Dear readers,

2011 has just come to an end; it’s now time for statistics and assessments of all kinds. Allow me to dwell upon the special attention the FCI pays to its national canine organisations as well as to breeders, exhibitors and other sports competition enthusiasts (hunting, utility, Sighthounds races, etc.).

Needless to say these figures show that the cynological world remains intensely active within the FCI member countries despite the tough and sullen times our economic and social spheres are having these days.

First cheering result: in 2011, the number of CACIB shows has reached as much as 870, compared to 821 two years ago.

Read more

Y. De Clercq
FCI Executive Director

Junior Handling : Maija Kärki

Hi, thank you for accepting this interview for the first edition of the FCI Newsletter in 2012. Please, tell us something about you in few words: who are you, how old are you, when did you meet dogs for the first time and what breed do you have at home?

Maija Kärki

My name is Maija Kärki and I am a 16-year old high school student living in the middle of Finland in a city called Kuopio. My mother started to breed toy, dwarf and medium size poodles before I was even born, so all my life I have been connected to dogs and dog shows.
For the moment we have black, brown and white poodles which we’re breeding together with my mother. We have also two Yorkshire Terriers and a year ago I got my first Lhasa Apso.

In what countries have you competed as a Junior Handler and which were your major awards?

I have competed mostly in Finland and other Nordic countries, but also a few times in Estonia and Lithuania. I could say that I have achieved my all-time biggest wins in the last few years. I have won four qualifications to Finnish Championships & also got placed twice in the championship final – # 4 in 2007 and #3 in 2009, I have won four District Championships, I have been part of the Finnish representative team in the Nordic Championship competition and in the 2010 WDS in Denmark I had the honour to compete in the World Championships.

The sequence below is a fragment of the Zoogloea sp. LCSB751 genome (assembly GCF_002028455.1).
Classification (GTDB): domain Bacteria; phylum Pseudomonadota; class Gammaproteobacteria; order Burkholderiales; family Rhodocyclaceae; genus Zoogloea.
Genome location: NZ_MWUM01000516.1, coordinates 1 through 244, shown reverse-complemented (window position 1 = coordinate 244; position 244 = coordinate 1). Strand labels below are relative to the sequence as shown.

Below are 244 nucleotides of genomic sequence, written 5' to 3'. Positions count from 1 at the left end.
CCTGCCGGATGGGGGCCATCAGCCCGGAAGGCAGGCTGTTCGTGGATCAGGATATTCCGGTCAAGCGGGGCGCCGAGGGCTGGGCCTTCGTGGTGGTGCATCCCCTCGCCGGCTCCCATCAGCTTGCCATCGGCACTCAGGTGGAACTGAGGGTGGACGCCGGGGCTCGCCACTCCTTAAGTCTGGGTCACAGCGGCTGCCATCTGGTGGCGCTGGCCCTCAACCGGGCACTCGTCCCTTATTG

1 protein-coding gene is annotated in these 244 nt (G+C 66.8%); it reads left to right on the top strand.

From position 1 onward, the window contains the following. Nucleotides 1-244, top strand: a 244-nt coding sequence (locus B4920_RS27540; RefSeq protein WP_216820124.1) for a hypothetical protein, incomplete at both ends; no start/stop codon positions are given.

Do you have a special feeling about a specific breed which you prefer to handle? What are the breeds you use to show in competitions?

Poodles have always been “the thing” for me. I started my career with this breed and all these years I have mostly competed with them. I just love their showy attitude, lovely temperament, elegance and to be honest – they never get tired, which is of course a good thing.
In recent years I have also competed quite a lot with Lhasa Apsos and that is a real special breed for me also. I have mostly competed with companion & toy dogs, but also a couple of times with other kinds of breeds.

Maija Kärki

How did you start with that career? How did you learn about it? Do you remember your first experience in the ring?

I started my junior handling career eight years ago when I was 9 years old, but my very first time in the ring was in Child&Dog-competition when I was 3. After my first JH-competition I was full of potential because I got a placement in a tough competition and I thought one day I will be as good as my mother. I started to ask advice from older successful junior handlers and breeders and after that I also started to show different breeds which gave me much more to learn.